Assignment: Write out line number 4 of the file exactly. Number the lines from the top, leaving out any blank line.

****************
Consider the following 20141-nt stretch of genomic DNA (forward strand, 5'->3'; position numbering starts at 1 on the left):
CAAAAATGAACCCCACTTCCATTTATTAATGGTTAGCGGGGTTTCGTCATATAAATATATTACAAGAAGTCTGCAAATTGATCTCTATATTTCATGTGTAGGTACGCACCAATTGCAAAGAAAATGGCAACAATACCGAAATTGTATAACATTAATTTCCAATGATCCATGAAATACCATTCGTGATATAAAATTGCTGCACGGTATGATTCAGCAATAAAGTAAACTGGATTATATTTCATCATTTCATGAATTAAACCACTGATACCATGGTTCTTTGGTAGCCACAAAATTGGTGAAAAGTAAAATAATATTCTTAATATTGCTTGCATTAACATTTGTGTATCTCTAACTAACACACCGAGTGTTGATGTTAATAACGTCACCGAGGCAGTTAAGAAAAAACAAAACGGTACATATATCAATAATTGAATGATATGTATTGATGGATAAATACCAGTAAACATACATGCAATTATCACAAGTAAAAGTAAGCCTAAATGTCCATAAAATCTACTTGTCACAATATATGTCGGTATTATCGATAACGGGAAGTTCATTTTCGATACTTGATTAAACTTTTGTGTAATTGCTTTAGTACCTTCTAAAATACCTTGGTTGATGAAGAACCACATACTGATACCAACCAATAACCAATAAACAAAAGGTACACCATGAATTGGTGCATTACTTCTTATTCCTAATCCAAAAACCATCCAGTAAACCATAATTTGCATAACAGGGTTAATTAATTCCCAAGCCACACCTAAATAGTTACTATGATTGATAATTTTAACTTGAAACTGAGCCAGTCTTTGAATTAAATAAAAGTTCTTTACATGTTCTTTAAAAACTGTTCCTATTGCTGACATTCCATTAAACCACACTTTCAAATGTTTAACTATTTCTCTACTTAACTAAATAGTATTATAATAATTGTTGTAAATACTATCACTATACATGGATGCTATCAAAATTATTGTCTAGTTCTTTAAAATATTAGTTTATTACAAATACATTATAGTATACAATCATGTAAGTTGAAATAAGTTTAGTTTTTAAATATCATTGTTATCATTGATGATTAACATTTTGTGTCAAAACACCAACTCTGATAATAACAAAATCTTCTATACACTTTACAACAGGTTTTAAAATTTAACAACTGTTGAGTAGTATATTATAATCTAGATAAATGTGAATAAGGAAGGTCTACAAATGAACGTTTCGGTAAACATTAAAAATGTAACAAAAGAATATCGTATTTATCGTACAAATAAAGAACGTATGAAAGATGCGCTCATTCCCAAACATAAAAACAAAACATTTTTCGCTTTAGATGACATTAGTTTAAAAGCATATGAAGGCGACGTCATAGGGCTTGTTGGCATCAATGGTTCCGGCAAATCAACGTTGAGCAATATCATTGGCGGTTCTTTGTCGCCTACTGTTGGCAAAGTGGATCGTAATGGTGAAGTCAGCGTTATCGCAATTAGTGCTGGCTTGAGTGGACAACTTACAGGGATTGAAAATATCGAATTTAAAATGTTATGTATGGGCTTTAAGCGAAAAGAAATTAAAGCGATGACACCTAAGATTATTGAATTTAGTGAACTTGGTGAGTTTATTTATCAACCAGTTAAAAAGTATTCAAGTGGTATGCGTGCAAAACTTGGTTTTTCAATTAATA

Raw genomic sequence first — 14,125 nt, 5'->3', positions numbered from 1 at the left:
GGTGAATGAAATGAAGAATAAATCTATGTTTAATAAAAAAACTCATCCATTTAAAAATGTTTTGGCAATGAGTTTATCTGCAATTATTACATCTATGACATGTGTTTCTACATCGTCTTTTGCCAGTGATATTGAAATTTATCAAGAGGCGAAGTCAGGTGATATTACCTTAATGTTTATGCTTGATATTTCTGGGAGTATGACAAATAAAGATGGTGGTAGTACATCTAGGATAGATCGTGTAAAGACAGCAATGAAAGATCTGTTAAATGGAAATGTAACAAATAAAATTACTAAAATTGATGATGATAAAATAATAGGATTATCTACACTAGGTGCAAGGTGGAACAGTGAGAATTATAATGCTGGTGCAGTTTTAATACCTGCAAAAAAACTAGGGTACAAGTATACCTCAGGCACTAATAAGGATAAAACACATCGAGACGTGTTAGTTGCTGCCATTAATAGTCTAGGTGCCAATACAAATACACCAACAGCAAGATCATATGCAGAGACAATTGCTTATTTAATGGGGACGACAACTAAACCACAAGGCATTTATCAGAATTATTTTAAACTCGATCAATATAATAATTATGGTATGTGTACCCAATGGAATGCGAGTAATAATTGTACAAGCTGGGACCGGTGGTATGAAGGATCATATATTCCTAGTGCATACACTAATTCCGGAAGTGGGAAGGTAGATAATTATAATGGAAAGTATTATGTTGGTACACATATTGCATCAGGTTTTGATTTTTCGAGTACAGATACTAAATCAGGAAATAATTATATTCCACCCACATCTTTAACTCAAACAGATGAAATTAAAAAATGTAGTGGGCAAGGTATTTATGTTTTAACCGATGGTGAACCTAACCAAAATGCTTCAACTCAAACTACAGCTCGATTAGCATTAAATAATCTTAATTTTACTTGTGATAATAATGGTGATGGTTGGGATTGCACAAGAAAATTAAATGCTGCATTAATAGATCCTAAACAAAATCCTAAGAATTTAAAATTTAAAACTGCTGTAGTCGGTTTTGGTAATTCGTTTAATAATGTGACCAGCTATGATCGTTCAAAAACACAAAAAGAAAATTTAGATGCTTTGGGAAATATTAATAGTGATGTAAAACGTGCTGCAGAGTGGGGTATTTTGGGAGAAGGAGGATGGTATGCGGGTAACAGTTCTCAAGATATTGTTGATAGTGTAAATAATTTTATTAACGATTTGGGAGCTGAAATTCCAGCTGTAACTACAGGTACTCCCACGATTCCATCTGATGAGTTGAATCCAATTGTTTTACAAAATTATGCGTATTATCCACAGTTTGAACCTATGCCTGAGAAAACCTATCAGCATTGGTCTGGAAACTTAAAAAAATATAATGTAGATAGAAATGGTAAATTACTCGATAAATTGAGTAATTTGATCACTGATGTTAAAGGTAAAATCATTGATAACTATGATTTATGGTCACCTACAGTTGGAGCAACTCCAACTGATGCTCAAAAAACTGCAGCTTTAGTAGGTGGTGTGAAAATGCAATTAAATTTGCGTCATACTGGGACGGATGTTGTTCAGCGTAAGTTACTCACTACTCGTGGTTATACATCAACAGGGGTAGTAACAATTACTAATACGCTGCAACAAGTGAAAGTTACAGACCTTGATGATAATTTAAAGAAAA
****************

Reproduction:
GGTGAATGAAATGAAGAATAAATCTATGTTTAATAAAAAAACTCATCCATTTAAAAATGTTTTGGCAATGAGTTTATCTGCAATTATTACATCTATGACATGTGTTTCTACATCGTCTTTTGCCAGTGATATTGAAATTTATCAAGAGGCGAAGTCAGGTGATATTACCTTAATGTTTATGCTTGATATTTCTGGGAGTATGACAAATAAAGATGGTGGTAGTACATCTAGGATAGATCGTGTAAAGACAGCAATGAAAGATCTGTTAAATGGAAATGTAACAAATAAAATTACTAAAATTGATGATGATAAAATAATAGGATTATCTACACTAGGTGCAAGGTGGAACAGTGAGAATTATAATGCTGGTGCAGTTTTAATACCTGCAAAAAAACTAGGGTACAAGTATACCTCAGGCACTAATAAGGATAAAACACATCGAGACGTGTTAGTTGCTGCCATTAATAGTCTAGGTGCCAATACAAATACACCAACAGCAAGATCATATGCAGAGACAATTGCTTATTTAATGGGGACGACAACTAAACCACAAGGCATTTATCAGAATTATTTTAAACTCGATCAATATAATAATTATGGTATGTGTACCCAATGGAATGCGAGTAATAATTGTACAAGCTGGGACCGGTGGTATGAAGGATCATATATTCCTAGTGCATACACTAATTCCGGAAGTGGGAAGGTAGATAATTATAATGGAAAGTATTATGTTGGTACACATATTGCATCAGGTTTTGATTTTTCGAGTACAGATACTAAATCAGGAAATAATTATATTCCACCCACATCTTTAACTCAAACAGATGAAATTAAAAAATGTAGTGGGCAAGGTATTTATGTTTTAACCGATGGTGAACCTAACCAAAATGCTTCAACTCAAACTACAGCTCGATTAGCATTAAATAATCTTAATTTTACTTGTGATAATAATGGTGATGGTTGGGATTGCACAAGAAAATTAAATGCTGCATTAATAGATCCTAAACAAAATCCTAAGAATTTAAAATTTAAAACTGCTGTAGTCGGTTTTGGTAATTCGTTTAATAATGTGACCAGCTATGATCGTTCAAAAACACAAAAAGAAAATTTAGATGCTTTGGGAAATATTAATAGTGATGTAAAACGTGCTGCAGAGTGGGGTATTTTGGGAGAAGGAGGATGGTATGCGGGTAACAGTTCTCAAGATATTGTTGATAGTGTAAATAATTTTATTAACGATTTGGGAGCTGAAATTCCAGCTGTAACTACAGGTACTCCCACGATTCCATCTGATGAGTTGAATCCAATTGTTTTACAAAATTATGCGTATTATCCACAGTTTGAACCTATGCCTGAGAAAACCTATCAGCATTGGTCTGGAAACTTAAAAAAATATAATGTAGATAGAAATGGTAAATTACTCGATAAATTGAGTAATTTGATCACTGATGTTAAAGGTAAAATCATTGATAACTATGATTTATGGTCACCTACAGTTGGAGCAACTCCAACTGATGCTCAAAAAACTGCAGCTTTAGTAGGTGGTGTGAAAATGCAATTAAATTTGCGTCATACTGGGACGGATGTTGTTCAGCGTAAGTTACTCACTACTCGTGGTTATACATCAACAGGGGTAGTAACAATTACTAATACGCTGCAACAAGTGAAAGTTACAGACCTTGATGATAATTTAAAGAAAA